In France, I often ran across the word dispositif, but somehow never got around to looking it up. I see now why I had trouble even guessing at its meaning–besides looking like an English word that it has nothing in common with semantically, it has a number of quite different meanings. Here’s how it showed up in an email at work one day:
Nous avons commencé une expérience sur la collaboration et cohabitation des deux utilisateurs dans un même dispositif immersif (EVE) et on cherche toujours des participants.
In the context of where I work, it’s likely that the intended meaning is a “device, machine, apparatus,” as in this example from WordReference.com: C’est un dispositif de chauffage très perfectionné “It’s a very sophisticated heating device.”
If you’re talking about the police or the military, it would translate as “presence,” as in this example from WordReference.com: L’Etat a prévu un gros dispositif policier pour le prochain G20 “The government has organized a significant police presence for the next G20.”
It can also mean “plan.” Here’s an example sentence, again from WordReference.com: Le dispositif de défense aérienne est revu tous les ans “The air defense plan is reviewed every year.”
The meanings can be more diverse than that, though, including things like “measures,” “system,” and others. Here are some examples from linguee.fr:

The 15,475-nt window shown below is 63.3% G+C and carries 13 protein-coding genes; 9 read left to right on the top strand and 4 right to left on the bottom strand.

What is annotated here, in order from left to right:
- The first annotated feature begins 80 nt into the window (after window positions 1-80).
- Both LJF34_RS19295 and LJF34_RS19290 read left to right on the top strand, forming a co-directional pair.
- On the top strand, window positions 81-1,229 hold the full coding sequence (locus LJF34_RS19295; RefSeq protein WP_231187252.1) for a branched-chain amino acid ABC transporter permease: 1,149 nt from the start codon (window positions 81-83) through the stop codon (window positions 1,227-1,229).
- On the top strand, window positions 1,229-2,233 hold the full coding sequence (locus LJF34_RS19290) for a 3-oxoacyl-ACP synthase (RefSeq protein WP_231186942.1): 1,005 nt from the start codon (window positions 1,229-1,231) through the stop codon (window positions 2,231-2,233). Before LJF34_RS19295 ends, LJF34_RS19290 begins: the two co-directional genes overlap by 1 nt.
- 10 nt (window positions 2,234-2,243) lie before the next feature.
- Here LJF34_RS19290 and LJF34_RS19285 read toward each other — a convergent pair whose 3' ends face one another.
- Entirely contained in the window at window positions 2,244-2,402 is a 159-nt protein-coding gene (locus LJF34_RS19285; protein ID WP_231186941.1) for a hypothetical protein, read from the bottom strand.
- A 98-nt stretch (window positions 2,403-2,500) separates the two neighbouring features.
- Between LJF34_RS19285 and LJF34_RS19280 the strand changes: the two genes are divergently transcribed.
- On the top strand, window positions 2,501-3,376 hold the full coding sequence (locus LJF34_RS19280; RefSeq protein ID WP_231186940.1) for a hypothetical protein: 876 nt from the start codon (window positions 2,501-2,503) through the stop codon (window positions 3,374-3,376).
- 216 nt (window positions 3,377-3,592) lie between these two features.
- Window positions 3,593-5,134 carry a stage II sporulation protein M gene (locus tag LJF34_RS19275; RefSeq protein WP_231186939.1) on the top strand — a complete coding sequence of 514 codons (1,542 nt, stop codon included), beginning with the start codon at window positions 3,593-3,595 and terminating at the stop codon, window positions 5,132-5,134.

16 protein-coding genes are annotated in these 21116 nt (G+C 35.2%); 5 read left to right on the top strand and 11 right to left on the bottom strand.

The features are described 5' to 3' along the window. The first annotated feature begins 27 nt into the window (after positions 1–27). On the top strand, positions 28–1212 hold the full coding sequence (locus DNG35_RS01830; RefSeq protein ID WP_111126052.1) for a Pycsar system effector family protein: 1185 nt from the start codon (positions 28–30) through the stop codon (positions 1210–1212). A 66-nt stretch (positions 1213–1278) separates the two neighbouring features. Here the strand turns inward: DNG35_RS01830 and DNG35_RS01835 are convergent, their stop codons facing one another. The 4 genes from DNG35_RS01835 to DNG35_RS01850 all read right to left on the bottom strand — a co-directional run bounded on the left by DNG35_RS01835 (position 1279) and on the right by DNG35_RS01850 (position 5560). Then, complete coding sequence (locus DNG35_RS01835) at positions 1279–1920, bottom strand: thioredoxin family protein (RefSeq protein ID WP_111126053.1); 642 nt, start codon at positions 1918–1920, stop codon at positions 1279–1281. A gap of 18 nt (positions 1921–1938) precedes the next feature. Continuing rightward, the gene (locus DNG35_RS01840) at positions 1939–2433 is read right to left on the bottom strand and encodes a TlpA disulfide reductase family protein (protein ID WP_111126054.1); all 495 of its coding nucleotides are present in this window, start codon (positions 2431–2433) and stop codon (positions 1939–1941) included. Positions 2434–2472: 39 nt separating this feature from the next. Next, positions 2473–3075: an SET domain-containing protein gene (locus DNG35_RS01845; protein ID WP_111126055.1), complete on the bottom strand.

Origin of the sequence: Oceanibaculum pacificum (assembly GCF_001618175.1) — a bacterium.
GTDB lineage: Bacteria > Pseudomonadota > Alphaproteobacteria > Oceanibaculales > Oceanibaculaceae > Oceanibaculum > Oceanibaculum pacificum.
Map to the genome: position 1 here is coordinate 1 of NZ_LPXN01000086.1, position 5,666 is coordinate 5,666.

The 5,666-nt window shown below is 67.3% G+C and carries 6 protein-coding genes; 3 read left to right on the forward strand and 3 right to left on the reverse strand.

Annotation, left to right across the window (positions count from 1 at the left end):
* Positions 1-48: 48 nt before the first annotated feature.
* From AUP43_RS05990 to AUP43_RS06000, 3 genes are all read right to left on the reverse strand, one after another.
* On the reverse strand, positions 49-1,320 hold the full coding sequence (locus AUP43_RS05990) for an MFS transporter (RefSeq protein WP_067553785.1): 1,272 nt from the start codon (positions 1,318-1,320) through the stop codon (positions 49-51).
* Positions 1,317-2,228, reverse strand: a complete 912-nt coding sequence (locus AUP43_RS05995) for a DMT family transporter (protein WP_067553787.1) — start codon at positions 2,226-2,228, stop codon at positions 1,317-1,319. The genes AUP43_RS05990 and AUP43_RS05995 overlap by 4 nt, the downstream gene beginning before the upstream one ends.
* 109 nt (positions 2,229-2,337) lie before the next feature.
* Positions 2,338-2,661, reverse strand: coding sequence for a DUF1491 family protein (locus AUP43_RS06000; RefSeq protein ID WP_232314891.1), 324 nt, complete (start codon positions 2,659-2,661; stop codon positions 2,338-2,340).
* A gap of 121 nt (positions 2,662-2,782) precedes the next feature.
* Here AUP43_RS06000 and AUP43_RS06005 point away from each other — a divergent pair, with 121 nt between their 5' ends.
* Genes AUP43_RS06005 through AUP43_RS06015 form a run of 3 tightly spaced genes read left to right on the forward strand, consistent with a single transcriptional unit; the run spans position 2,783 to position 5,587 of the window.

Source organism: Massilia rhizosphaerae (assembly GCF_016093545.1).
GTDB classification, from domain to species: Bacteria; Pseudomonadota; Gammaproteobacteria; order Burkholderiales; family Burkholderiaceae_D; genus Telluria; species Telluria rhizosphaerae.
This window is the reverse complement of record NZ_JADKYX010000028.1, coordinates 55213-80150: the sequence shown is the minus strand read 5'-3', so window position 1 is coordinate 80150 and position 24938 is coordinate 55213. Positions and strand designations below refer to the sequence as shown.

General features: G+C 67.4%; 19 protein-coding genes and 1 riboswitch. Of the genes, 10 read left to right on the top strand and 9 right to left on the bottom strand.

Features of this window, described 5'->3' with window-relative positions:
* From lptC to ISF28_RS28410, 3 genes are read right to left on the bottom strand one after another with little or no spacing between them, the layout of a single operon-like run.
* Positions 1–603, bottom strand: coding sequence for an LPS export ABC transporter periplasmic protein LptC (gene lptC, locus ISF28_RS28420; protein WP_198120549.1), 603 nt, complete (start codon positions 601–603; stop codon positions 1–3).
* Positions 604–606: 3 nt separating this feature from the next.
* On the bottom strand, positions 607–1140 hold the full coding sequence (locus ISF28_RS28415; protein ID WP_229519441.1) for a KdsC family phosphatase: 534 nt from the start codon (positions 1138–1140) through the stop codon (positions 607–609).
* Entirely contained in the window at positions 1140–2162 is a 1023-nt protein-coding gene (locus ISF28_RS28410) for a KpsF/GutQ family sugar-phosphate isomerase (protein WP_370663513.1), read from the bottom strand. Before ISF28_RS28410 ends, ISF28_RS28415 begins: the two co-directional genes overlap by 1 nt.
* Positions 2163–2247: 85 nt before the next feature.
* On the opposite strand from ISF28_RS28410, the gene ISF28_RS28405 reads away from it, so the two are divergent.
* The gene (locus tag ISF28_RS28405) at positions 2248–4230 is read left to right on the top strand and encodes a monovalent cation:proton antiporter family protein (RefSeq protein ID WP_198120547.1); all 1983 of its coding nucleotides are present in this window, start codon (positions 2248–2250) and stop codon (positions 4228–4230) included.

- Pour les véhicules équipés d’un dispositif antiblocage… For vehicles with anti-lock systems… (Source: europarl.europa.eu)
- Le Fonds monétaire international (FMI) participera au dispositif de financement et devrait fournir un montant correspondant à la moitié au moins de la contribution de l’UE. The International Monetary Fund (IMF) will participate in financing arrangements and is expected to provide at least half as much as the EU contribution. (Source: consilium.europa.eu)
- Ce sera probablement la mise en place d’un véritable dispositif de financement. This will probably entail setting up a real funding scheme. (Source: rencontres-montblanc.coop)
So, what’s the English word that I was confusing this with? Dispositive. Something is “dispositive” if it brings something to a resolution–it “disposes” of the issue, in essence. Here are some examples from the enTenTen corpus (19.7 billion words of English):
- The dispositive issue in these cases, simply put, is whether, for purposes of allocating its finite resources, a state has a legitimate reason to differentiate between persons who are lawfully within the state and those who are unlawfully there.
- First, particularly in a highly hierarchical employment setting such as law enforcement, whether or not the employee confined his communications to his chain of command is a relevant, if not necessarily dispositive, factor in determining whether he spoke pursuant to his official duties.
- To the recently admitted student: embrace your cultural heritage, and know that test scores and GPA were not dispositive factors in your acceptance.
- One data point is not dispositive.
- The Court found it dispositive, for instance, that 1-40-121 did not regulate candidate elections, and that the risk of corruption so prevalent in such elections was minimal in the initiative context.